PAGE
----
And now it’s almost the end of the January. It’s been a remarkably busy few weeks. While I’ve been gone from these pages, I’ve been very busy taking care of a little project I’m so proud of. Most of you have already heard me speak about this, but I’ll say it again: I think ShelterBox is the best thing that ever happened to me. Well, aside from Jim and Sprocket, anyway. And my friends. And, um, being born and stuff.

I was telling my brother, in somewhat of a dazed state after a ton of activity, that I finally understood what it meant to him that he was a Peace Corps volunteer. No matter what happens, no one can take that away from him. He walks taller because of it. When I am wearing the ShelterBox shirt or pin, I walk taller. I know that.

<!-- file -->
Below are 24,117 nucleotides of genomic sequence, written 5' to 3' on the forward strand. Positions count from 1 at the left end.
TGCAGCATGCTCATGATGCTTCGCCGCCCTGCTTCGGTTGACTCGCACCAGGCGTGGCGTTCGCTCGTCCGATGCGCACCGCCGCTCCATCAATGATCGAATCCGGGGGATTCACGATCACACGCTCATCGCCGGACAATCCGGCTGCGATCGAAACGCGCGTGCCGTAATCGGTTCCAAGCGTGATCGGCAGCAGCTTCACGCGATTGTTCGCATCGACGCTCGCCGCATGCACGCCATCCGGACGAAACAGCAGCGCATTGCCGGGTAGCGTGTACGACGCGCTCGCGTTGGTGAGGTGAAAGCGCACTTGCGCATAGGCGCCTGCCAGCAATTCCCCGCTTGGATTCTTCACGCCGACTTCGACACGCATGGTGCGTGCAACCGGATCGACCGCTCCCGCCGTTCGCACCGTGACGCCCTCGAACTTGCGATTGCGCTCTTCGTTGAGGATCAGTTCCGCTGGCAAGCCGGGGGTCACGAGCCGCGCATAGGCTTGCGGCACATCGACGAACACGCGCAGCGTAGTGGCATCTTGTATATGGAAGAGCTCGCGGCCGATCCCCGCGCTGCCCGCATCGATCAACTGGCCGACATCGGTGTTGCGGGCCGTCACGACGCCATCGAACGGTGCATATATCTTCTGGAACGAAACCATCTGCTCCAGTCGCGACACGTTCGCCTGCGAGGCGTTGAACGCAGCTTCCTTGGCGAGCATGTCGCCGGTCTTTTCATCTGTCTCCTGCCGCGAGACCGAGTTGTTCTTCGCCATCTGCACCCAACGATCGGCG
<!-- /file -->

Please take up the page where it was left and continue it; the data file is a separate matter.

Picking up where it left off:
These past few days have been incredibly taxing. We’re literally in the middle of a huge earthquake that I think did even more damage than the 7.6-magnitude earthquake that leveled Taiwan. Haiti, which had no real infrastructure to begin with, is buried in rubble. ShelterBox is there helping, and we’ve got a ton of attention now because of it. Because our goods are so tangible and so easily trackable—do you see a big green box here? Yes? Well, that’s your money, at work—CNN is following a big shipment from Newquay until they get to their destination in Haiti. It’s my hope that they’ll follow the shipment until it gets delivered into the hands of the Haitians. Our tents are now being used as medical tents in a makeshift hospital, so that amputations and treatment can be carried out in more sanitary conditions than they have been previously.

medicaltent

It’s incredible, how fast we mobilized. As a result, I am completely knackered. Here’s the schedule since the earthquake happened: